This paper analyses Chinese property market data to evaluate recent trends in the market and to make prognoses for the future. It considers whether or not the existence of high prices and at the same time an enormous rise in residential supply in terms of floor space under construction means that there is a ``bubble'' in China's property market which may burst, similar to what happened in Japan in the early 1990s. Evidence that the price of new homes moves almost perfectly with sales of new residential floor space rather than with completed floor space suggests that the housing market is behaving normally and follows mini boom and bust cycles like other industries. The analysis finds that there are low maintenance costs for buyers after purchase due to the lack of annual property tax and negligible depreciation of bare-shelled housing units which limits the risk of default. Although recently developers are under pressure to raise more revenue mainly due to high interest-rate borrowing from shadow banks, the author considers that the probability of a systemic collapse of housing market is minimal given existing taxation systems, easing monetary policy and the continuing urbanization process.
Data on Singapore’s Sovereign Wealth Fund is Flawed
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Christopher Balding, World Economics, September 2015
This paper undertakes a critique of the quality of Singapore’s public economic data in the context of the claim that one of the island’s sovereign wealth funds, Temasek Holdings, reports that it has earned since inception in 1974 an average annualized rate of return of 16%. Over a similar time period the Singapore stock market earned 4.99% implying that Temasek on average outperformed the local stock market in which it was heavily invested, by a factor of more than three times every year. The paper replicates Temasek’s portfolio and analyses Singapore’s public finances and finds that irregularities may exist within Temasek financials. It concludes that if there are as of yet unknown financial weaknesses within Singaporean public finances that have yet to be realized then given the importance of the island in Asia’s financial markets, this should raise concerns over the quality of financial statements produced by government linked corporations and the public sector.
Deflation? What Deflation? Statistical Origins of Japan’s Declining Price Levels
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Masanaga Kumakura, World Economics, June 2015
Although Japan’s CPI is often criticized for potential upward bias, it deals with improvements in the quality of individual goods in ways that make the statistical inflation rate much lower than actual price changes. Moreover, the quantitative importance of this effect has risen progressively since the early 2000s due to increased weights of technology-intensive electronic products and changes in the method of adjusting their prices for quality improvement. Once this artificial effect is taken into account, it becomes questionable that Japan’s recent deflation has been so serious as to justify the adventurous monetary policy currently implemented by its central bank.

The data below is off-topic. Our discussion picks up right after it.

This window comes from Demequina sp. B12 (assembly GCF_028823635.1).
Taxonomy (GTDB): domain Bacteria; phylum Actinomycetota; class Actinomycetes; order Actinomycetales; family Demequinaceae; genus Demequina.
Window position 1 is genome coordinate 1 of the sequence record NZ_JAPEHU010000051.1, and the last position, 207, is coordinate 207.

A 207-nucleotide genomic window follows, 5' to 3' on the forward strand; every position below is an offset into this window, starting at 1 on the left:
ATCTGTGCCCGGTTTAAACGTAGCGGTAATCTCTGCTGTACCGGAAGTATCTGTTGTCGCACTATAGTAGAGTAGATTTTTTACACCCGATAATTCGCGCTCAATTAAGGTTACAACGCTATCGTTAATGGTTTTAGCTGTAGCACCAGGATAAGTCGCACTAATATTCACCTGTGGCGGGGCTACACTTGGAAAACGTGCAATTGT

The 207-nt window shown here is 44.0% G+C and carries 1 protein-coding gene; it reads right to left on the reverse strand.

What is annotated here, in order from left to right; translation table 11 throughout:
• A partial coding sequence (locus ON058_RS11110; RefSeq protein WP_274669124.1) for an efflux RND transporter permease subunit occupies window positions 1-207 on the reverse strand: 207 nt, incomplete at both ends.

Measuring the Asia-Pacific Region
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Brian Sturgess, World Economics, September 2014
The Asia-Pacific region covers the countries around the Pacific Rim, South East Asia, the Indian Sub-Continent and Oceania. It contains three of the world’s largest economies outside the US: China, India and Japan. The quality of economic statistics varies widely across the region mainly because of differences in the resources available to national statistical offices in the large number of poorer countries. There are other data problems affecting inter-country comparisons: the use of old standards of national income accounting; the degree to which shadow and informal economies are under-recorded; and the use of outdated base years for the calculation of real GDP. On top of these issues is the continuing question about the extent to which China’s economic data is subject to political manipulation.
Asset Poverty in India
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Swati Dutta, World Economics, September 2013
In order to formulate policy to target the correctly identified rural poor in India, focus on an income poverty measure alone is insufficient. The purpose of this research is to study a new area of poverty measurement based on data that detail a household’s access to basic assets. The study has used the secondary data source provided by the Demographic and Health Survey (DHS) for the time period of 1992, 1998 and 2005. In order to construct the asset index the technique of multiple correspondence analysis is used. A discussion of trends in asset poverty in various states in India follows, together with the policies they need to adopt depending on their state of poverty.